Giving Compass' Take:
- Aurelle Amram outlines how California's full-service partnership programs address the needs of more than 60,000 high-needs patients throughout the state.
- How might systems for high-needs patients operate differently than other models? How can you support expansion of mental health programming designed to address severe cases?
- Read about mental health and youth homelessness.
What is Giving Compass?
We connect donors to learning resources and ways to support community-led solutions. Learn more about us.
In enacting Proposition 63, the Mental Health Services Act, California voters in 2004 created and charged the Mental Health Services Oversight and Accountability Commission with the responsibility of driving transformational change in public and private mental health systems to achieve the vision that everyone who needs mental health care has access to and receives effective and culturally competent care. The Commission was designed to empower stakeholders, with members representing consumers and their families, service providers, law enforcement, educators, and employers. The Commission puts consumers and families at the center of decision-making.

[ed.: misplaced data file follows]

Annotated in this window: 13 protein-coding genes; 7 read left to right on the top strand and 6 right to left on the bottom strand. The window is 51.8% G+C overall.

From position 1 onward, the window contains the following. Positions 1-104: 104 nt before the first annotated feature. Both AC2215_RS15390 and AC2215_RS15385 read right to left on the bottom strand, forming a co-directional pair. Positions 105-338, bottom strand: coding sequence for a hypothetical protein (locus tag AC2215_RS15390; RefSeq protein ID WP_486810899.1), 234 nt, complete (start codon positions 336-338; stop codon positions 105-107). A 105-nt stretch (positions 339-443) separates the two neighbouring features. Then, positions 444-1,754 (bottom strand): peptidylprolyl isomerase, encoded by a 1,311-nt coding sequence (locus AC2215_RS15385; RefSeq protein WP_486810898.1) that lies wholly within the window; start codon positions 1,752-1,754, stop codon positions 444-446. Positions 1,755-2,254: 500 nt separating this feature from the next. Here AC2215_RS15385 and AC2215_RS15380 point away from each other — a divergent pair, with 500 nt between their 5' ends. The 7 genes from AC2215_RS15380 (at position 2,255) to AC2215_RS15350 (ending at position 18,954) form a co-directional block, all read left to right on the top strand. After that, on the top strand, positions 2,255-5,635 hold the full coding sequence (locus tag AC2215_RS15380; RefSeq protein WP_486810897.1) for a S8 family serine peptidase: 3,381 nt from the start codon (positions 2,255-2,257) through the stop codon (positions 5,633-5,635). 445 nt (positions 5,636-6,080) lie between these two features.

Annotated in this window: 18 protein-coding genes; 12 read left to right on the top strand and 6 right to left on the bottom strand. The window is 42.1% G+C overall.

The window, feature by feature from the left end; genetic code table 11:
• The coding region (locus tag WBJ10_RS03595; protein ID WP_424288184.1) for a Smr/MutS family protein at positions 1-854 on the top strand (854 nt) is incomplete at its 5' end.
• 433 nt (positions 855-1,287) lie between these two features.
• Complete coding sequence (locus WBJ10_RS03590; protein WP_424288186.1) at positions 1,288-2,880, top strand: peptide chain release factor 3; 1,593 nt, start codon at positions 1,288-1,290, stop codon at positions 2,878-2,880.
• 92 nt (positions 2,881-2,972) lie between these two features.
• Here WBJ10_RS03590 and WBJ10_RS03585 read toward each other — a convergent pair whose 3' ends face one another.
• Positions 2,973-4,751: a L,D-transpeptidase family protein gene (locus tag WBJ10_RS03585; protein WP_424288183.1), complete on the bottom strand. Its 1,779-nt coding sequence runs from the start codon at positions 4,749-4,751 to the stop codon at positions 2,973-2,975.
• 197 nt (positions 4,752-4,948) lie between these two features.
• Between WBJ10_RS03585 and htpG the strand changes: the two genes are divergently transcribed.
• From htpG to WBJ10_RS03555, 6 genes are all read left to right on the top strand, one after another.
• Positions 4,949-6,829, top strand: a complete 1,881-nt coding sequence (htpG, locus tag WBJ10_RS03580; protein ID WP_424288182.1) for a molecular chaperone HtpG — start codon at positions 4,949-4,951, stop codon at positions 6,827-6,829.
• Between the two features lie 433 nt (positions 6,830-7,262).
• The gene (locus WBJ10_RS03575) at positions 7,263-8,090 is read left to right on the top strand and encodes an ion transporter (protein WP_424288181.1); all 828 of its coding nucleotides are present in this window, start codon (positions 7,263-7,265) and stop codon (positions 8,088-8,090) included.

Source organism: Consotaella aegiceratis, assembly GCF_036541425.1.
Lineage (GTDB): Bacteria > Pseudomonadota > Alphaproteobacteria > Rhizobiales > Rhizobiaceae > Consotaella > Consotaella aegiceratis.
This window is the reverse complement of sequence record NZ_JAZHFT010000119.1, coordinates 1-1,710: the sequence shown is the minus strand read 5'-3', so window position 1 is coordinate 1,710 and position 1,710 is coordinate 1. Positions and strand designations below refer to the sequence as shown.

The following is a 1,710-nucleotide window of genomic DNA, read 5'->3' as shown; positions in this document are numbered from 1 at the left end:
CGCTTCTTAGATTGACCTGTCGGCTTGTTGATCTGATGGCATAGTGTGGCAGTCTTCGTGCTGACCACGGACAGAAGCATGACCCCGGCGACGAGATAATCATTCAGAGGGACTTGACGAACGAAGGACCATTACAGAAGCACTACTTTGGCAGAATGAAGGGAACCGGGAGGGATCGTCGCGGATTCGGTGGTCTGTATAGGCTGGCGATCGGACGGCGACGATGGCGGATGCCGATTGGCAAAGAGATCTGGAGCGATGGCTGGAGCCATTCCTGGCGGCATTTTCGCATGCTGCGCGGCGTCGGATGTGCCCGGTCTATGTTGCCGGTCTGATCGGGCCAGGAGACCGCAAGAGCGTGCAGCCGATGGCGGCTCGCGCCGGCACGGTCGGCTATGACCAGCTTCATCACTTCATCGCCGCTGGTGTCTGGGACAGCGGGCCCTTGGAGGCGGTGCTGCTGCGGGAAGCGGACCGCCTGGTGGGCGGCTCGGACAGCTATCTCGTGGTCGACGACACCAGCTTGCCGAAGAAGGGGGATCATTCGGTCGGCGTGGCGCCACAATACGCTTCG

Funded by the Mental Health Services Act, full service partnership (FSP) programs are designed to apply a “whatever it takes” approach to partnering with individuals on their path to wellness and recovery. Currently, more than 60,000 individuals are enrolled in FSP programs across the state, representing nearly a $1 billion annual investment in public funds.
Read the full article about full service partnership programs by Aurelle Amram at Third Sector Capital Partners.